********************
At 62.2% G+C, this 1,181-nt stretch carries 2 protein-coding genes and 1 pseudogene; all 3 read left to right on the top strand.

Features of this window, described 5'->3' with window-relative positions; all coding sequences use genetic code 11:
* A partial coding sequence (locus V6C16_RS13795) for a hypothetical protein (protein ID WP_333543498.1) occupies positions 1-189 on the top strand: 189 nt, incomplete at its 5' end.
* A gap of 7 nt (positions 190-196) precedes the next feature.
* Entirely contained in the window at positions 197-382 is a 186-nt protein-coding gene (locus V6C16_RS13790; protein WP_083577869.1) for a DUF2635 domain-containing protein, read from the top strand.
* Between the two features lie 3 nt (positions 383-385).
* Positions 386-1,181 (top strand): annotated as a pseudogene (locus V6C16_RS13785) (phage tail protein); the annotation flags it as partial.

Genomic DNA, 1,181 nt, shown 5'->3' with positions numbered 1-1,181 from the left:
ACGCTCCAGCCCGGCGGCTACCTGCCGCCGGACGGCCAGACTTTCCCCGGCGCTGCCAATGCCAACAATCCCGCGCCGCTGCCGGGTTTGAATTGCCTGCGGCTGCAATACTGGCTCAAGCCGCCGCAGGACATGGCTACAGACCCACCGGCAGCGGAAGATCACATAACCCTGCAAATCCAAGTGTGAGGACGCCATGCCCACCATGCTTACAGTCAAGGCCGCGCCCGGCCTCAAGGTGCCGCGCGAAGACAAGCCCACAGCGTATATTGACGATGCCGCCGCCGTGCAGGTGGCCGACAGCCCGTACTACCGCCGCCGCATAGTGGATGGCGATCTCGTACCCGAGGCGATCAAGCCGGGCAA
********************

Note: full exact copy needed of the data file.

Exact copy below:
At 62.2% G+C, this 1,181-nt stretch carries 2 protein-coding genes and 1 pseudogene; all 3 read left to right on the top strand.

Features of this window, described 5'->3' with window-relative positions; all coding sequences use genetic code 11:
* A partial coding sequence (locus V6C16_RS13795) for a hypothetical protein (protein ID WP_333543498.1) occupies positions 1-189 on the top strand: 189 nt, incomplete at its 5' end.
* A gap of 7 nt (positions 190-196) precedes the next feature.
* Entirely contained in the window at positions 197-382 is a 186-nt protein-coding gene (locus V6C16_RS13790; protein WP_083577869.1) for a DUF2635 domain-containing protein, read from the top strand.
* Between the two features lie 3 nt (positions 383-385).
* Positions 386-1,181 (top strand): annotated as a pseudogene (locus V6C16_RS13785) (phage tail protein); the annotation flags it as partial.

Genomic DNA, 1,181 nt, shown 5'->3' with positions numbered 1-1,181 from the left:
ACGCTCCAGCCCGGCGGCTACCTGCCGCCGGACGGCCAGACTTTCCCCGGCGCTGCCAATGCCAACAATCCCGCGCCGCTGCCGGGTTTGAATTGCCTGCGGCTGCAATACTGGCTCAAGCCGCCGCAGGACATGGCTACAGACCCACCGGCAGCGGAAGATCACATAACCCTGCAAATCCAAGTGTGAGGACGCCATGCCCACCATGCTTACAGTCAAGGCCGCGCCCGGCCTCAAGGTGCCGCGCGAAGACAAGCCCACAGCGTATATTGACGATGCCGCCGCCGTGCAGGTGGCCGACAGCCCGTACTACCGCCGCCGCATAGTGGATGGCGATCTCGTACCCGAGGCGATCAAGCCGGGCAA